Lucca Ristorante in Fort Lauderdale: Lasagna So Good, It Takes Three Days to Make
Executive chef and owner David Cianciullo shows us the shrimp toscana. Click here to see more photos from Lucca Ristorante
At a dinner party in 1979, Tim and Nina Zagat groused about the local newspaper restaurant reviewer. Afterward, they rallied 200 of their friends to provide amateur reviews of 100 New York restaurants. Soon, the city's gastronomes were clamoring for the results, which had been consolidated and photocopied on legal-sized paper. Zagat guides quickly upended the role of the hoity-toity newspaper review. But today, even those once-mighty Zagat guides are being bumped in relevance by the Yelps and the TripAdvisors of the universe.
On a whim, my editor pulled up the TripAdvisor.com list of top-rated Fort Lauderdale restaurants. The top ten surprised us: no Las Olas standbys like Johnny V's, no chef-driven hideouts like Café Maxx or Hi Life Café, no high-end seafood mecca like 3030 Ocean. The number-one pick on the list at the moment is Gilbert's 17th Street Grill — an order-at-the-counter hamburger joint in a Publix shopping plaza. Gilbert's is followed by the 18-seat Asian-fusion Café Sharaku and then by Coco Asian Bistro, located in the same Publix plaza as Gilbert's. (On Yelp, the top three are Corelli's Pizza and Pasta, Edouardo San Angel, and a breakfast /lunch spot called Eats Good 33.)
You can debate whether these anyone-can-vote internet sites are examples of pure democracy at work or a few select commenters gaming the system. Figuring they are at least a fun jumping-off point for new discoveries, I set off toward the only restaurant in Trip Advisor's top ten that I didn't already know: Lucca Ristorante, number seven, located at A1A and Oakland Park Boulevard, where skyscraping condos rear up and begin the stretch known as Galt Ocean Mile.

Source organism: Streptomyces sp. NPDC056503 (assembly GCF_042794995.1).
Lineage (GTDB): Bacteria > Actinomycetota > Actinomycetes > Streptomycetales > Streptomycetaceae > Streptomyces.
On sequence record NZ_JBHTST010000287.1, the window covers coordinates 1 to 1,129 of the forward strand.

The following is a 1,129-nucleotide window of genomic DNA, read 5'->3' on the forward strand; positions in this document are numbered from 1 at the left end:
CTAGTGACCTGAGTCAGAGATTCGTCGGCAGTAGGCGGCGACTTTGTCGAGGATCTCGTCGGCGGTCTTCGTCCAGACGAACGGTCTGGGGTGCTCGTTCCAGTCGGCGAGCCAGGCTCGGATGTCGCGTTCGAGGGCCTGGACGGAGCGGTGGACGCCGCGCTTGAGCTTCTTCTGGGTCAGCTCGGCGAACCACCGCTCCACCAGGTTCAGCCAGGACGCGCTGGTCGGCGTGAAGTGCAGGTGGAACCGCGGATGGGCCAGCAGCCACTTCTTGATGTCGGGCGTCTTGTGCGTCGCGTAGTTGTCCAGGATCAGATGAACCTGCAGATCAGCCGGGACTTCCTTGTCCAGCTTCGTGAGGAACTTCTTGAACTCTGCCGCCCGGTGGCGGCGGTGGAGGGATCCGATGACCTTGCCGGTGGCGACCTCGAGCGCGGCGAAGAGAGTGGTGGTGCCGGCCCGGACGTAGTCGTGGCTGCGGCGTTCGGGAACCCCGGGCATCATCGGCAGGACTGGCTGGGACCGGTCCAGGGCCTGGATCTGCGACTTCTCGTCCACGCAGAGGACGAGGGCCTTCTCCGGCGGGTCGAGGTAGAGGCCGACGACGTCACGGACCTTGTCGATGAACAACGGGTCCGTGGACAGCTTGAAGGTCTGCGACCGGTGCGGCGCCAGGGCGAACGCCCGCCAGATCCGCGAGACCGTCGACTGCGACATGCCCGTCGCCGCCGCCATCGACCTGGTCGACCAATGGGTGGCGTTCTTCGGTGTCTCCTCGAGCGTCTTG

"How have I never noticed this place before?" I scolded myself. Justin, my date, peeked above his Android phone mid-email. We blamed it on the bright-blue-and-white sign for the Greek taverna that is directly across the street from Lucca on Ocean Boulevard and always steals our attention when we drive by. Lucca, in contrast, is in a plain beige building just a smidge north of the shopping plaza that houses Martorano's.
I felt awfully proud of myself for discovering this potential underbuzzed find. I imagined myself coming back with girlfriends for cocktails and encouraging my couple friends to hire a babysitter for a getaway dinner here.
The sun was casting its farewell glow against the cement towers of the high-rises behind us when we popped inside. The room was clean but neutral — Mexican-tile floors, wooden chairs and tables with granite tops, cream-colored walls. About eight people crowded a small bar on the left. A chalkboard taking up a chunk of the back wall stood out like a sparkly movie marquee, illuminated by a soft blue glow. On it, daily specials were etched in white chalk: slow-braised spare ribs, smoked salmon ravioli, and a fresh catch of seared grouper.
Moments later, the double to our date arrived. "What a great little find!" said Kate.
"I've driven past here 100 times, and I never noticed Lucca," Brent proclaimed. And they're Fort Lauderdale natives.
We snagged the last of only 12 tables. A mere five minutes later and we would have been cursing ourselves for not making a reservation on this Friday night. Apparently, Lucca isn't such a hidden "find" after all. Families and couples began filtering in the door. The hum of happy conversation resounded through the space.
A 30ish dark-haired man calmly abandoned bartending to care for our table. Vince would seem to be in two places at once throughout the meal but never exuded a lick of stress. He gave us the handsome wine list (we chose a Chianti — La Maialina Toscana, $32 — with fruity yet spicy notes and a finish almost as long as our workweek, but you can also bring your own for an $18 corkage fee) and dropped off complimentary foccacia, warm from the oven and dotted with fresh herbs and parmigiano.